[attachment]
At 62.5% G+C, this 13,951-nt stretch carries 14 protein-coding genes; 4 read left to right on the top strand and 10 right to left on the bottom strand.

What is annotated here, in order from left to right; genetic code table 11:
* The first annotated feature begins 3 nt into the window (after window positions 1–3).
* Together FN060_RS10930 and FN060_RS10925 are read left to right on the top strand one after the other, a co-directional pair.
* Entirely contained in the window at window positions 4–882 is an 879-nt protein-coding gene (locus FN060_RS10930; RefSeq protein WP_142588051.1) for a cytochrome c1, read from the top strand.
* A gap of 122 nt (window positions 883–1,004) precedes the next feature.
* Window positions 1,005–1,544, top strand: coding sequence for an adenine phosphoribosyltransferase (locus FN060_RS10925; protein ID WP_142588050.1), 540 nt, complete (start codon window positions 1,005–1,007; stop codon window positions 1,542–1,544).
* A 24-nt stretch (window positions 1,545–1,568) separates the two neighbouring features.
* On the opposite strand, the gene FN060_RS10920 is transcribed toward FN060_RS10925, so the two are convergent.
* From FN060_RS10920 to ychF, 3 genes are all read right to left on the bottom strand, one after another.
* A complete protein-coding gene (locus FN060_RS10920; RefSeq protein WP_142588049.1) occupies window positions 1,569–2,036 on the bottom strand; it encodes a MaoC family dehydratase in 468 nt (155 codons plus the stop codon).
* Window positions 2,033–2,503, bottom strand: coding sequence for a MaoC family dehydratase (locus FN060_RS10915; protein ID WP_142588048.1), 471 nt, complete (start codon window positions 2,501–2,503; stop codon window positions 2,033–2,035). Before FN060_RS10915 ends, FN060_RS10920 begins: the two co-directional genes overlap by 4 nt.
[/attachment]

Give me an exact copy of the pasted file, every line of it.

At 62.5% G+C, this 13,951-nt stretch carries 14 protein-coding genes; 4 read left to right on the top strand and 10 right to left on the bottom strand.

What is annotated here, in order from left to right; genetic code table 11:
* The first annotated feature begins 3 nt into the window (after window positions 1–3).
* Together FN060_RS10930 and FN060_RS10925 are read left to right on the top strand one after the other, a co-directional pair.
* Entirely contained in the window at window positions 4–882 is an 879-nt protein-coding gene (locus FN060_RS10930; RefSeq protein WP_142588051.1) for a cytochrome c1, read from the top strand.
* A gap of 122 nt (window positions 883–1,004) precedes the next feature.
* Window positions 1,005–1,544, top strand: coding sequence for an adenine phosphoribosyltransferase (locus FN060_RS10925; protein ID WP_142588050.1), 540 nt, complete (start codon window positions 1,005–1,007; stop codon window positions 1,542–1,544).
* A 24-nt stretch (window positions 1,545–1,568) separates the two neighbouring features.
* On the opposite strand, the gene FN060_RS10920 is transcribed toward FN060_RS10925, so the two are convergent.
* From FN060_RS10920 to ychF, 3 genes are all read right to left on the bottom strand, one after another.
* A complete protein-coding gene (locus FN060_RS10920; RefSeq protein WP_142588049.1) occupies window positions 1,569–2,036 on the bottom strand; it encodes a MaoC family dehydratase in 468 nt (155 codons plus the stop codon).
* Window positions 2,033–2,503, bottom strand: coding sequence for a MaoC family dehydratase (locus FN060_RS10915; protein ID WP_142588048.1), 471 nt, complete (start codon window positions 2,501–2,503; stop codon window positions 2,033–2,035). Before FN060_RS10915 ends, FN060_RS10920 begins: the two co-directional genes overlap by 4 nt.